Bitcoin madness at SXSW 2014

March 12, 2014 12:39 UTC
Bitcoin was well represented during the 2014 SXSW convention.

SXSW, also known as South by Southwest, is a yearly gathering where every ‘cool’ technology company tries to gain some mainstream media attention. One would think Bitcoin would be well represented over the past years, but the virtual currency acted merely as an underdog, until this year.

Bitcoin-crazy events

The 2014 edition seems to be a turn point for Bitcoin, as it seems harder to find a booth where the crypto isn’t being discussed at all. Aside from the official events where Bitcoin was a subject at SXSW’s largest venues, it was also the buzz at several after-parties that had all the high-profiles from the tech world in attendance.

So what does this do for Bitcoin? The prime example is last year’s informal acceptance of the currency by the Treasury Department. This happened soon after SXSW’s 2013 edition, and it helped send the value of Bitcoin on a rollercoaster ride. During SXSW, the coin was valued at about $50, where after the Treasury Department’s hearing it soared up to more than $250. Obviously, the way up was paired with some crashes as well, but at a steady value of little over $600 right now, it’s clear that Bitcoin made good use of the positive attention. Even more so when you look at the recent negative news regarding Bitcoin, it seems that people are reacting to messages of optimism. That is an important influence on Bitcoin’s long-term viability.

Dreaming big

The techies at SXSW clearly weren’t surprised by all the BTC frenzy. They’re fascinated by virtual currencies and are dreaming of a world with broad applications for it.

“Anyone who has any interest in technology has to be interested in this,” said Russell Castagnaro, who was attending his second SXSW for his job with the Hawaii Information Consortium. Castagnaro was seen at many of the Bitcoin events. He hopes that governments will begin to use the ledger that is a part of the Bitcoin system to transfer property and make payments easier.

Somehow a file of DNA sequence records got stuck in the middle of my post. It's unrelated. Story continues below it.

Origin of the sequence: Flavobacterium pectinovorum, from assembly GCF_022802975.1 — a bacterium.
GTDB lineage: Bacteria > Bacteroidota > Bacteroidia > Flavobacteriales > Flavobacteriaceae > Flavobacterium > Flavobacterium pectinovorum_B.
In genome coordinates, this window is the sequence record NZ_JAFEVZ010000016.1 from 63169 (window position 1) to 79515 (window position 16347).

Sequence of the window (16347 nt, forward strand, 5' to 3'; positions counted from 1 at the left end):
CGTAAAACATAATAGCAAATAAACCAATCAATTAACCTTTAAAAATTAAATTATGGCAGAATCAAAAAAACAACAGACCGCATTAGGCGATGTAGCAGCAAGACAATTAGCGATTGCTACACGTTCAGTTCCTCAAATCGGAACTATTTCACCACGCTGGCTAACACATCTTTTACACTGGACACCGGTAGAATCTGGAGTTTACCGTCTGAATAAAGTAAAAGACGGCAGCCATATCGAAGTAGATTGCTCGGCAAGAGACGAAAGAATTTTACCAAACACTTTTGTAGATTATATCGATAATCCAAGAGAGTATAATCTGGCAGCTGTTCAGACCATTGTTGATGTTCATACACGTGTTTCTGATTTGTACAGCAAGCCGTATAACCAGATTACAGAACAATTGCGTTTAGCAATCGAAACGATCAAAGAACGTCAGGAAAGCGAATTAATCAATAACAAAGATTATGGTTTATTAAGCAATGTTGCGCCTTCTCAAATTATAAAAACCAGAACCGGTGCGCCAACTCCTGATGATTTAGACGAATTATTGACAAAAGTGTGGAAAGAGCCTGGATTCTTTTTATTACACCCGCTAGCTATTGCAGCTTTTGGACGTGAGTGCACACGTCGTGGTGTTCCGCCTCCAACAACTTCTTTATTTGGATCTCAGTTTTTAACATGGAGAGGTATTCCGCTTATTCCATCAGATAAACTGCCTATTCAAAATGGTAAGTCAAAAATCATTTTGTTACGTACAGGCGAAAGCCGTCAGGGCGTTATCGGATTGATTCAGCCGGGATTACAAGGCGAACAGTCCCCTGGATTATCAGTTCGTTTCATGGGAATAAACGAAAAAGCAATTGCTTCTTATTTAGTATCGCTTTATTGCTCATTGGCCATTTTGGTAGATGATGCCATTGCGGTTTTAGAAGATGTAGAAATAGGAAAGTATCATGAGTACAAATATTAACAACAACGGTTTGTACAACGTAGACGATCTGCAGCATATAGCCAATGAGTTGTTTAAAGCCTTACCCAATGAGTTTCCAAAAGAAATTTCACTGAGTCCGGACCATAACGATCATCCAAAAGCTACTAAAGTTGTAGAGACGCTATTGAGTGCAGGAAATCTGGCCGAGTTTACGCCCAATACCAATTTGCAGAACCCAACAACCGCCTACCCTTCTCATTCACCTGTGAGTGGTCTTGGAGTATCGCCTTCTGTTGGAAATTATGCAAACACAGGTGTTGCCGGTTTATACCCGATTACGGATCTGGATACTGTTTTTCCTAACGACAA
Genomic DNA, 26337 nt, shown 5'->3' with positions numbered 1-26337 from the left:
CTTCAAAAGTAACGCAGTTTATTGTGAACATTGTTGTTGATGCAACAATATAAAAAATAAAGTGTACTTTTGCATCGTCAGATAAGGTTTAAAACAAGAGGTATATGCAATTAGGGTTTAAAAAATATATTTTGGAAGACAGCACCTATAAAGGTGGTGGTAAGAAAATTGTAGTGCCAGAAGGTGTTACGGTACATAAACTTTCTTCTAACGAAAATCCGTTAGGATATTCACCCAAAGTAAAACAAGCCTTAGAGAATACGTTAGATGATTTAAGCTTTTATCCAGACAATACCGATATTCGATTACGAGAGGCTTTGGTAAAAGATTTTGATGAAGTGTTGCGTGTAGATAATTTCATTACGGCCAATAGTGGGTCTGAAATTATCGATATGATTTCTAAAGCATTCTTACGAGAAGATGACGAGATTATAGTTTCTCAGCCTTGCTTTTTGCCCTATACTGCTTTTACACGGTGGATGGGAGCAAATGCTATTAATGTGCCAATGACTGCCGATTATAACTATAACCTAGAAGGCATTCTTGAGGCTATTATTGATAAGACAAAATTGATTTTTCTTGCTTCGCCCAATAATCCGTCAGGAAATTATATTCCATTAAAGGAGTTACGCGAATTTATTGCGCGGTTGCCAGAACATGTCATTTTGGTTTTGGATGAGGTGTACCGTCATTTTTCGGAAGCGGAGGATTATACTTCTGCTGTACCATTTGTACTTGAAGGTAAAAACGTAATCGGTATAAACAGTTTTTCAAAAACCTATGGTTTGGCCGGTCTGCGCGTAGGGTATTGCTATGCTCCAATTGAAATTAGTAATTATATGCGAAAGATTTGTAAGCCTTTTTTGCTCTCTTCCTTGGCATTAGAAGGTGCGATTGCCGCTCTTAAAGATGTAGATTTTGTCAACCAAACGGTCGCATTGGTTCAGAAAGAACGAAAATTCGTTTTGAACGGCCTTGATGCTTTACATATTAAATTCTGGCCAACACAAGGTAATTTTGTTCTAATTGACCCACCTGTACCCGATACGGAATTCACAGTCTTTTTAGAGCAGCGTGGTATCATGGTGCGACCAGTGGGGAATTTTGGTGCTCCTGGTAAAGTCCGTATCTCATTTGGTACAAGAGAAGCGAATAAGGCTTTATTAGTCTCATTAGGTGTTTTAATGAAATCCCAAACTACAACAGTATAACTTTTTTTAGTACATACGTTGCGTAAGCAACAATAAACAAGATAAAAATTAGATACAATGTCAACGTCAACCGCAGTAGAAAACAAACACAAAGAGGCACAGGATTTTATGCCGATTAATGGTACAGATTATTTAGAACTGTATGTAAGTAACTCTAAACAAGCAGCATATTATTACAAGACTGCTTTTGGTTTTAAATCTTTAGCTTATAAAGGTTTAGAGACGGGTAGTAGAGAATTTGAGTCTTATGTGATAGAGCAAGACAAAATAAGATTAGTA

Another interesting matchup was at an event that wasn’t even specifically about Bitcoin. A panel discussion on “The Future of Money”, hosted by Yahoo, had one panelist from PayPal and another one from BitPay. BitPay is a company that enables merchants to accept cryptocurrency payments, with some big names on its list.

Next up was rapper Nas, who is known to be a firm believer and investor in Bitcoin. He started talking about the currency during a panel discussion that featured venture capitalist Ben Horowitz. Horowitz is co-founder of Andreessen Horowitz, a firm that has invested about $50 million in Bitcoin-related start-ups. During the discussion, Horowitz called Bitcoin “the Internet of money.”  Nas and Horowitz also recently invested in Coinbase, another Bitcoin company. Coinbase founder Fred Ehrsam was also found at the gathering, stating that “once you get people talking about this, you can’t get them to talk about anything else.”

From zero to hero

Bitcoin entrepreneurs like Ehrsam and many others made a quick rise to stardom. A year ago, Coinbase was barely up and running. This year, at his first SXSW, Ehrsam was a main speaker on Monday afternoon in one of the largest venues. On top of that, he was able to gather a large crowd, showing once again how much interest there is in cryptocurrencies.

During these sessions, Ehrsam, and many others, were continuously asked to talk about the scandals that came up regarding Bitcoin, the Mt. Gox disaster being the number one question. People seem to be skeptical about Bitcoin, but curious at the same time. They believe in its strengths while not shutting their eyes for its weaknesses. “This is a healthy approach, people are willing to accept Bitcoin even after hearing some horror stories over the past weeks. I’d say this is really positive news for cryptocurrencies as a whole.”, a Los Angeles entrepreneur stated after Ehrsam’s session.

Ehrsam argued that Mt. Gox was a company that used Bitcoin, but it was not important to the underlying decentralized network that Bitcoin runs on. As a result, he said, its collapse should not threaten the basic technology that was invented in 2009 to allow digital money to be moved around the Internet. Many of the Bitcoin start-ups at the conference were pitching services that would make virtual currency accounts more secure with things like multiple-signature capabilities.

Bitcoin fans are hoping that the events at SXSW will help broaden the acceptance of virtual currencies beyond the early adopters and speculators who have driven many of the price moves until now. In this fast-changing crypto business, who knows what next year’s SXSW will mean for Bitcoin…


Internet addict and virtual currency aficionado living in Belgium. I work in a school, where I am responsible for every computer and the entire network that keeps our students connected to the world. I love cryptocurrencies, mostly because it gives us a chance to take back our freedom. If we do this right, there are exciting times ahead!